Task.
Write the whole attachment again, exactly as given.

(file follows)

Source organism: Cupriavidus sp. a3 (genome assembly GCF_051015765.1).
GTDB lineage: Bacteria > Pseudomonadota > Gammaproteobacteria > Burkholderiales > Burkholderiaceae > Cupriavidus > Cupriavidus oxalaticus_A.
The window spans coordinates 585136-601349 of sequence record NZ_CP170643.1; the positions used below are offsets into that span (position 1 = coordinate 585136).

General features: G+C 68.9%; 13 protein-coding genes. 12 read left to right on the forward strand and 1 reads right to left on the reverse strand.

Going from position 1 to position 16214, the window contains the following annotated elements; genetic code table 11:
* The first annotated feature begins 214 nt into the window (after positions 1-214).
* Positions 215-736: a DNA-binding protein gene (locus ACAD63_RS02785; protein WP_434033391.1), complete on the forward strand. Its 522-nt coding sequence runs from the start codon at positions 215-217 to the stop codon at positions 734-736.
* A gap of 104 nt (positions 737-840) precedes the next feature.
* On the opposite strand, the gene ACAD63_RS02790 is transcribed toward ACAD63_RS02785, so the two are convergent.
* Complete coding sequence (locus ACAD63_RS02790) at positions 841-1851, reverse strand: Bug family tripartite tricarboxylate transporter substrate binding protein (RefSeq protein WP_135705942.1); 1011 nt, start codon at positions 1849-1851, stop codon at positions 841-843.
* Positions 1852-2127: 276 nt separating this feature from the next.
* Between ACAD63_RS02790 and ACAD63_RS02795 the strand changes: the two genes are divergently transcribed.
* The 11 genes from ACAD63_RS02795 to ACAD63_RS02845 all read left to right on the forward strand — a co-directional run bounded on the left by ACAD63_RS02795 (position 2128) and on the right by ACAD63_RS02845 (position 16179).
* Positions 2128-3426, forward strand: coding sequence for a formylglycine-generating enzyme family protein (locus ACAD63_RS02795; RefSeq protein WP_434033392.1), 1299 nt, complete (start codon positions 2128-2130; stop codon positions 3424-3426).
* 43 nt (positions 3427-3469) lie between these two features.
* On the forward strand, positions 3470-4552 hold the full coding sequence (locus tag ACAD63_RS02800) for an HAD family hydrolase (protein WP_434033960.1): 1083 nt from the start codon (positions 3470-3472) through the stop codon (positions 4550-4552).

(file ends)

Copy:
Source organism: Cupriavidus sp. a3 (genome assembly GCF_051015765.1).
GTDB lineage: Bacteria > Pseudomonadota > Gammaproteobacteria > Burkholderiales > Burkholderiaceae > Cupriavidus > Cupriavidus oxalaticus_A.
The window spans coordinates 585136-601349 of sequence record NZ_CP170643.1; the positions used below are offsets into that span (position 1 = coordinate 585136).

General features: G+C 68.9%; 13 protein-coding genes. 12 read left to right on the forward strand and 1 reads right to left on the reverse strand.

Going from position 1 to position 16214, the window contains the following annotated elements; genetic code table 11:
* The first annotated feature begins 214 nt into the window (after positions 1-214).
* Positions 215-736: a DNA-binding protein gene (locus ACAD63_RS02785; protein WP_434033391.1), complete on the forward strand. Its 522-nt coding sequence runs from the start codon at positions 215-217 to the stop codon at positions 734-736.
* A gap of 104 nt (positions 737-840) precedes the next feature.
* On the opposite strand, the gene ACAD63_RS02790 is transcribed toward ACAD63_RS02785, so the two are convergent.
* Complete coding sequence (locus ACAD63_RS02790) at positions 841-1851, reverse strand: Bug family tripartite tricarboxylate transporter substrate binding protein (RefSeq protein WP_135705942.1); 1011 nt, start codon at positions 1849-1851, stop codon at positions 841-843.
* Positions 1852-2127: 276 nt separating this feature from the next.
* Between ACAD63_RS02790 and ACAD63_RS02795 the strand changes: the two genes are divergently transcribed.
* The 11 genes from ACAD63_RS02795 to ACAD63_RS02845 all read left to right on the forward strand — a co-directional run bounded on the left by ACAD63_RS02795 (position 2128) and on the right by ACAD63_RS02845 (position 16179).
* Positions 2128-3426, forward strand: coding sequence for a formylglycine-generating enzyme family protein (locus ACAD63_RS02795; RefSeq protein WP_434033392.1), 1299 nt, complete (start codon positions 2128-2130; stop codon positions 3424-3426).
* 43 nt (positions 3427-3469) lie between these two features.
* On the forward strand, positions 3470-4552 hold the full coding sequence (locus tag ACAD63_RS02800) for an HAD family hydrolase (protein WP_434033960.1): 1083 nt from the start codon (positions 3470-3472) through the stop codon (positions 4550-4552).